Spoleto programs this year do not exhibit a design or a piece of art on their covers. Instead they display a face. Philip Glass has literally become 2007 Spoleto’s poster boy, and a 1969 hyperrealist portrait by Chuck Close of the composer can be seen in every corner of Charleston, from downtown shop windows to posters and tourist paraphernalia.

This could be because Glass’s piece of experimental theatre Book of Longing, which employs the poetry of Leonard Cohen, is one of this year’s festival offerings. It may also be because Philip Glass has somehow become the embodiment of a new artistic consensus, a style that permeates several artistic disciplines from theatre to painting.

Though Glass himself detests the term, and rightfully so, he and a small group of New York artists share a similar vision, a stylistic trend referred to as minimalism. In actuality the term should more properly be reductionism and dates back at least to the plays of Samuel Beckett if not to Picasso’s late periods. It also has roots in primitive art and music. Minimalism is a desire to return to the basics, the core of artistic expression. It is a stylistic need to remove complexity and clutter and sometimes issues of emotion and identity from art.

In his famous Harvard lectures, the Poetics of Music, composer Igor Stravinsky discarded the notion that a musical composer should work from a framework of emotion. Since emotional reactions to a piece of music will undoubtedly vary from listener to listener, it is impossible for a work of music to set out with emotion as an organizational principle. Stravinsky’s late work was in many ways reductionist, though never minimalist in the late 20th century sense of the word.

Steve Reich, another New York composer and early colleague of Glass, in seeking an explanation for minimalism and the minimalist movement in music, has expressed that Arnold Schoenberg, the German composer who created (or discovered) atonality, and others threw up a wall in music, a wall of complexity and intellect, between music and its listening audience. Reich felt that minimalism should set out to break that barrier down and bring music back as a more accessible medium. These egalitarian feelings inspired collaborations between composers like Reich and Glass and pop, folk, and world music composers and performers. There was an attempt to redefine music and art from the perspective of late 20th century pop culture and many of the sophistications and elitist paradigms of the classical world no longer seemed to apply.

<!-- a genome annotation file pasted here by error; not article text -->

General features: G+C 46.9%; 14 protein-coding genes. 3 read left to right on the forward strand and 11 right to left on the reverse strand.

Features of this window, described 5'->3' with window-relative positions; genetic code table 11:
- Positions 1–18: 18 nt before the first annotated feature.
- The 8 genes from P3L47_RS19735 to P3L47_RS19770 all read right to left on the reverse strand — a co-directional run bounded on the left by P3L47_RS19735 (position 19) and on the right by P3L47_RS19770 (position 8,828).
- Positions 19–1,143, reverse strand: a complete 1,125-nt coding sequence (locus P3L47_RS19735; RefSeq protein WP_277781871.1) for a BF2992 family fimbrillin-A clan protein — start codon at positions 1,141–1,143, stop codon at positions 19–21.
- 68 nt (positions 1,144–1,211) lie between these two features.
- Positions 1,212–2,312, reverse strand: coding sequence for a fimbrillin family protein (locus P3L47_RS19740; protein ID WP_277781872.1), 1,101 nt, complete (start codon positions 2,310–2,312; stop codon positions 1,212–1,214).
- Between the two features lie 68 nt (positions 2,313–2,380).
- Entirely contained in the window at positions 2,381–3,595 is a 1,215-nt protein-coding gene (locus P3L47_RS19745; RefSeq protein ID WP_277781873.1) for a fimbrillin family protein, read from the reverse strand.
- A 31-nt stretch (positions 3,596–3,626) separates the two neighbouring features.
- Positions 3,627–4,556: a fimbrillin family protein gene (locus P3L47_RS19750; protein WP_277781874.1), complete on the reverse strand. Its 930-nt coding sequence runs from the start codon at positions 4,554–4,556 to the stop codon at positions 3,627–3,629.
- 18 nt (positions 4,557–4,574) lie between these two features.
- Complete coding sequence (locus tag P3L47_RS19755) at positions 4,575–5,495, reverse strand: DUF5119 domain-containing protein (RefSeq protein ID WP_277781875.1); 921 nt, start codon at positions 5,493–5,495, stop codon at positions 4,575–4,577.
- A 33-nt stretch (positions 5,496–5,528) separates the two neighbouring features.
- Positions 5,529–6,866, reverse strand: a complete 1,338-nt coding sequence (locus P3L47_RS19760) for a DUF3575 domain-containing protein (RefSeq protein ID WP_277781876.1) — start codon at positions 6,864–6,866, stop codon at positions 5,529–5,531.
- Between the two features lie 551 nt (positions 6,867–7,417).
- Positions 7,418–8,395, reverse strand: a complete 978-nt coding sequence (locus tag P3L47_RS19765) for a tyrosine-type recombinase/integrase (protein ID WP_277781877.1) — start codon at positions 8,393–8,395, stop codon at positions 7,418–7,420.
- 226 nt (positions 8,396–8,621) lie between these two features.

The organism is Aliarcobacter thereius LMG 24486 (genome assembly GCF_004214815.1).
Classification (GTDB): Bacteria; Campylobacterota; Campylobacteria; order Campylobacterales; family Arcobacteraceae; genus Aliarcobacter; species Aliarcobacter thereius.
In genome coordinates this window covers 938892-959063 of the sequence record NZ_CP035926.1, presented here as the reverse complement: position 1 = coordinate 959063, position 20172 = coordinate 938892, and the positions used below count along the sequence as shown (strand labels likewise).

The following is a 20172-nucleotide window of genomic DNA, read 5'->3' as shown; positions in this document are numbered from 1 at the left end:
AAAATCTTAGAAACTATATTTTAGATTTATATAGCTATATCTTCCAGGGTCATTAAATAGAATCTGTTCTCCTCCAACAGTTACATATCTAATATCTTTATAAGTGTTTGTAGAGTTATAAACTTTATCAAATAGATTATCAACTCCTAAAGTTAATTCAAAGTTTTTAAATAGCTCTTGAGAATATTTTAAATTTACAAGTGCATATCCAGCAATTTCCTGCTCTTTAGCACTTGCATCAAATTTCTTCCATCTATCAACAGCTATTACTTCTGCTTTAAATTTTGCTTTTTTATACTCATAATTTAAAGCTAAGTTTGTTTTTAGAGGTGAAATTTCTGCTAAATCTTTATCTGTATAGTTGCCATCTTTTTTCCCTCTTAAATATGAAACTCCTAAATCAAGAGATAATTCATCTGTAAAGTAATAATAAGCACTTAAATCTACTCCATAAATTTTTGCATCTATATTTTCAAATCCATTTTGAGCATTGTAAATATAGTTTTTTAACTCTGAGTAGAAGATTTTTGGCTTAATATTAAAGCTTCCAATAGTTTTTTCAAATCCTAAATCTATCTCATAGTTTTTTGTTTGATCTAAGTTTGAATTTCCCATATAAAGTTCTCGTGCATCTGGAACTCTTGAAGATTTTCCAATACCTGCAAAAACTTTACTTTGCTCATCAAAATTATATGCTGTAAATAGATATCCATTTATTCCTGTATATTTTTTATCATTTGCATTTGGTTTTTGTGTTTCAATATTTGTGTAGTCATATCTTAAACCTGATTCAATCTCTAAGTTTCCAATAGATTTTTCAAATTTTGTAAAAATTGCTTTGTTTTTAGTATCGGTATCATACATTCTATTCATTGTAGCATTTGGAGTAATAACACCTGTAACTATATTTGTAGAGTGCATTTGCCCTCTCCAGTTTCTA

It is also possible to consider, Reich’s theory aside, that Schoenberg and other 20th century composers usually regarded by the minimalist hard liners as creating a wall of alienation were not really themselves responsible for the existence of this wall.

As the 19th century came to an end, Western European music had reached a meltdown point of complexity. It was assumed that audiences would maintain a high level of musical education and sophistication and a sheer love for the art that would allow them to keep up with the developments. Unfortunately, the advent of new technologies — radio and recording — made music a commercial enterprise. The beginning of the 20th century saw the birth of mass culture based not on the tastes of an educated elite but on the whim of the woefully-uneducated and exploited working class. The gap between the so-called classical world and the pop world was born, mostly because of the profit motive and because America’s interests were primarily economic and not artistic. Music became more of a commodity and less of an art form.